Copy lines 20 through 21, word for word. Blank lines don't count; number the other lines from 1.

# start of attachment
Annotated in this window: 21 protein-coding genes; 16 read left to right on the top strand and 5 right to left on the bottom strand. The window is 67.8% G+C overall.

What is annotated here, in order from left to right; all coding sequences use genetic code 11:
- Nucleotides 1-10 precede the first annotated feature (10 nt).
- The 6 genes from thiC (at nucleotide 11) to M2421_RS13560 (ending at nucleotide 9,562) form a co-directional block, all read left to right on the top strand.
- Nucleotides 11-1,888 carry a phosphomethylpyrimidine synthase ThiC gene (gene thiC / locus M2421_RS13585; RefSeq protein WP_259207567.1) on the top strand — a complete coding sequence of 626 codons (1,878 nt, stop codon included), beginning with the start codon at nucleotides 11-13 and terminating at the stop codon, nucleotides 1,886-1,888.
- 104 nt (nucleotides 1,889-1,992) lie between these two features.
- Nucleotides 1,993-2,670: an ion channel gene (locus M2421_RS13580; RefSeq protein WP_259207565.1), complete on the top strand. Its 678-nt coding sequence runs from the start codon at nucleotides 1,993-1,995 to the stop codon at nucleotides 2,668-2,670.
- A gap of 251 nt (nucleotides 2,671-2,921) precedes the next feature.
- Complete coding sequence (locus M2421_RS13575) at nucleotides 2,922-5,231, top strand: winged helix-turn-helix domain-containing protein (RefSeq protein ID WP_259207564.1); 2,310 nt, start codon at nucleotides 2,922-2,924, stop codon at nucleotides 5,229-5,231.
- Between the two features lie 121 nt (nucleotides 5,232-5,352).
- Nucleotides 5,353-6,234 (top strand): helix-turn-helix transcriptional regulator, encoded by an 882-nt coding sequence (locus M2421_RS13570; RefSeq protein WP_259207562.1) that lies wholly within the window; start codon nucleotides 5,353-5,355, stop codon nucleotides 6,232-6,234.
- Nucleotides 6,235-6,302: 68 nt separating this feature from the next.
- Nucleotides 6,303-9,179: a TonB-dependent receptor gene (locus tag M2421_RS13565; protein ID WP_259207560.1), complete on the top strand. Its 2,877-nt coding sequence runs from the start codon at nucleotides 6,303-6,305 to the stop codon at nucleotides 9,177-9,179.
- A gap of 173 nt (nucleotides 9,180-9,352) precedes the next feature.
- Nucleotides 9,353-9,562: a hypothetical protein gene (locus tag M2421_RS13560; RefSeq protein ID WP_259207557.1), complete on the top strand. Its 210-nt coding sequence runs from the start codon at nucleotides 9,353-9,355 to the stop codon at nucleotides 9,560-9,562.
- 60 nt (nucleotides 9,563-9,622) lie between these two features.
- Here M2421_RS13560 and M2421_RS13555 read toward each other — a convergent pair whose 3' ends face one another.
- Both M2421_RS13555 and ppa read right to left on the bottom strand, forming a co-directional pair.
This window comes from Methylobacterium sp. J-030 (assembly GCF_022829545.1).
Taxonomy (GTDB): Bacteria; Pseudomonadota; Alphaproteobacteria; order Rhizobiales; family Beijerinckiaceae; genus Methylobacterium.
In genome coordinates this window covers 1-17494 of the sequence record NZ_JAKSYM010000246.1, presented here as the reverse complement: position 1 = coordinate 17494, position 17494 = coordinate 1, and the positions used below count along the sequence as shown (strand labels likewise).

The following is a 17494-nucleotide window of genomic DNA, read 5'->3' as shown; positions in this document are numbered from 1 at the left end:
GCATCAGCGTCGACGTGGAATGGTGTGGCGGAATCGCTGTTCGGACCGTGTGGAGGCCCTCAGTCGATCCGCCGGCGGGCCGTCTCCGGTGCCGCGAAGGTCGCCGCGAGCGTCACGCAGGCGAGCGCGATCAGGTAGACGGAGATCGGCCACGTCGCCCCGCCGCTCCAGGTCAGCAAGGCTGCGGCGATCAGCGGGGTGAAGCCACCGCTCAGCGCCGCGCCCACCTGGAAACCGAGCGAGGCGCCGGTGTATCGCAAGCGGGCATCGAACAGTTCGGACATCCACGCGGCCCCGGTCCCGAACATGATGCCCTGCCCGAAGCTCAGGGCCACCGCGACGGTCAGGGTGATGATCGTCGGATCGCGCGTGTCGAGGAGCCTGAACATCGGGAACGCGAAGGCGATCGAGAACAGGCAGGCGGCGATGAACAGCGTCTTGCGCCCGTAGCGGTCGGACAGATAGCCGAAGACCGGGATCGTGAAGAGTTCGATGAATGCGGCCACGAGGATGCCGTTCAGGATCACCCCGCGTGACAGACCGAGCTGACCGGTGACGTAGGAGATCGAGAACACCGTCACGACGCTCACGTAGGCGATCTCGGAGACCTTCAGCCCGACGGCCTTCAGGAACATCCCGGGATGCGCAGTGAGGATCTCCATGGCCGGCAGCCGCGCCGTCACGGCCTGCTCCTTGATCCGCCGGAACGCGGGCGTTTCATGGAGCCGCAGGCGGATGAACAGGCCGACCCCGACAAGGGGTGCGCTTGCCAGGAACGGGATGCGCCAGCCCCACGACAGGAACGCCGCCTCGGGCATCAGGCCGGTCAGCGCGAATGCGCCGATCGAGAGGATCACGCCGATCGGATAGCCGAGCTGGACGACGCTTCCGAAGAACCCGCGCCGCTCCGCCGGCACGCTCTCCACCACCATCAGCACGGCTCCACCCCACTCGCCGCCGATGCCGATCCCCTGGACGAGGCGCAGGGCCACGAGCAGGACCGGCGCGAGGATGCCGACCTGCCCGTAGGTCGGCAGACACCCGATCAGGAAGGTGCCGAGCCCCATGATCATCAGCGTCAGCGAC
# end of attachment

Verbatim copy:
Taxonomy (GTDB): Bacteria; Pseudomonadota; Alphaproteobacteria; order Rhizobiales; family Beijerinckiaceae; genus Methylobacterium.
In genome coordinates this window covers 1-17494 of the sequence record NZ_JAKSYM010000246.1, presented here as the reverse complement: position 1 = coordinate 17494, position 17494 = coordinate 1, and the positions used below count along the sequence as shown (strand labels likewise).